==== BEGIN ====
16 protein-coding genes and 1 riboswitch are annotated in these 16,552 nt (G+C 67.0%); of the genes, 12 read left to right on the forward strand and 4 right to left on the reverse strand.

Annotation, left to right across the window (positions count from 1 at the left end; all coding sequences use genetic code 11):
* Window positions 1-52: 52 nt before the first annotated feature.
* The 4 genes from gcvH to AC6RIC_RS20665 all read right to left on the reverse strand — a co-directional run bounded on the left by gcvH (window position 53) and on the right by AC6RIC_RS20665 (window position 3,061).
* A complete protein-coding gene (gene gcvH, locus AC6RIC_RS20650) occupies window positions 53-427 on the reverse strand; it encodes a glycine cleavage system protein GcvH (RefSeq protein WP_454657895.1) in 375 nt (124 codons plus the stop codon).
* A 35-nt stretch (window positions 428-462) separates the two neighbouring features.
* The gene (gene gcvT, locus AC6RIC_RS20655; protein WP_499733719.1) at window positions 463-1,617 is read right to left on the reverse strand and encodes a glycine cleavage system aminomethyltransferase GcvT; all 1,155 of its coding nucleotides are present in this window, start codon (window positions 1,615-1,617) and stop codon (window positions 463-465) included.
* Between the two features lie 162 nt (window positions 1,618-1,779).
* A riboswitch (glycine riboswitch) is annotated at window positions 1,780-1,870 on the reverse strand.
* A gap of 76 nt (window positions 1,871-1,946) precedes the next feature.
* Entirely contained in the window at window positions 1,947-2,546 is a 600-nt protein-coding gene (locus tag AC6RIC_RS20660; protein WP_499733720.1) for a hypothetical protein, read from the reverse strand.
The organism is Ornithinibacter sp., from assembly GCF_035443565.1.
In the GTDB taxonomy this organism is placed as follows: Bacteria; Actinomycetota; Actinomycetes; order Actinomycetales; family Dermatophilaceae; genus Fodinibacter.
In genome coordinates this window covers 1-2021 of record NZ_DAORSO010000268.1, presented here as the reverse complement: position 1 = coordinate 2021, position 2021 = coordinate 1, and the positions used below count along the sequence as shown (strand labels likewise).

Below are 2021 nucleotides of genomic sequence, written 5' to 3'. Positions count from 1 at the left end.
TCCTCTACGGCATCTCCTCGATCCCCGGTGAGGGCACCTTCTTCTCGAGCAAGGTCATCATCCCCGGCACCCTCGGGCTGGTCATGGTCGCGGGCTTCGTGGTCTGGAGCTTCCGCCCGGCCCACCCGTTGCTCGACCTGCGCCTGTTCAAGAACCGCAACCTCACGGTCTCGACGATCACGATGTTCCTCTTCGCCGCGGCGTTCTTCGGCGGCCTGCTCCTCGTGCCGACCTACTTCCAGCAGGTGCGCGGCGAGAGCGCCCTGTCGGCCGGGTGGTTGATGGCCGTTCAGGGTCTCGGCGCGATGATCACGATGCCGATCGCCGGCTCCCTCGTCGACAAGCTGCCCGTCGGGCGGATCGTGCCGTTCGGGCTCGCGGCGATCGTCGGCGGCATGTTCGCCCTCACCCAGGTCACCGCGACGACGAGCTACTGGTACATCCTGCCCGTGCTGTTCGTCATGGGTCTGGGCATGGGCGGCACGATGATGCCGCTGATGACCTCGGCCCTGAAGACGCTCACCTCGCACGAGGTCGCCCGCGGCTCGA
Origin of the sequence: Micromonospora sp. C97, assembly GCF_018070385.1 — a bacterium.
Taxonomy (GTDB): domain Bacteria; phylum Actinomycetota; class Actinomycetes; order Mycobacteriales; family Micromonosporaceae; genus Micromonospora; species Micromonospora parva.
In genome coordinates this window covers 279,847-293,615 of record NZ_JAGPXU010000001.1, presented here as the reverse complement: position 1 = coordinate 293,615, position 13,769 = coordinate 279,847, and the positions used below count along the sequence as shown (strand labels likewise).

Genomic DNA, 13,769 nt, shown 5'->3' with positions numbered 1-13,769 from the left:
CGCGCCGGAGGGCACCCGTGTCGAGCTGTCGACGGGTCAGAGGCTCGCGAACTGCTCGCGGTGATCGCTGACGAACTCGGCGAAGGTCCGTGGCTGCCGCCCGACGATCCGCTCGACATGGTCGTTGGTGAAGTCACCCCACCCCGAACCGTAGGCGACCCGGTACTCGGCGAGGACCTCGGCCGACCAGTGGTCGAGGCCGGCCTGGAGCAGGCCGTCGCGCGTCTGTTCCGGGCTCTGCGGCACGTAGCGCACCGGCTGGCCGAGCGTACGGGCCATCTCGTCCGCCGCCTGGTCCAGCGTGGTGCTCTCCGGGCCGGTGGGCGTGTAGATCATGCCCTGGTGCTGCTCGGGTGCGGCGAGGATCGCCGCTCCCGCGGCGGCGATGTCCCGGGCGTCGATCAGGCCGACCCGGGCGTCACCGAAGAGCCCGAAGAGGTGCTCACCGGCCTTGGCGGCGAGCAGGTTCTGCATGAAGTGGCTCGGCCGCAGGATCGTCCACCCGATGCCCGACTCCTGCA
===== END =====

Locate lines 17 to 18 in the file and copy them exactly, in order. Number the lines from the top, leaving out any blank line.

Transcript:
Origin of the sequence: Micromonospora sp. C97, assembly GCF_018070385.1 — a bacterium.
Taxonomy (GTDB): domain Bacteria; phylum Actinomycetota; class Actinomycetes; order Mycobacteriales; family Micromonosporaceae; genus Micromonospora; species Micromonospora parva.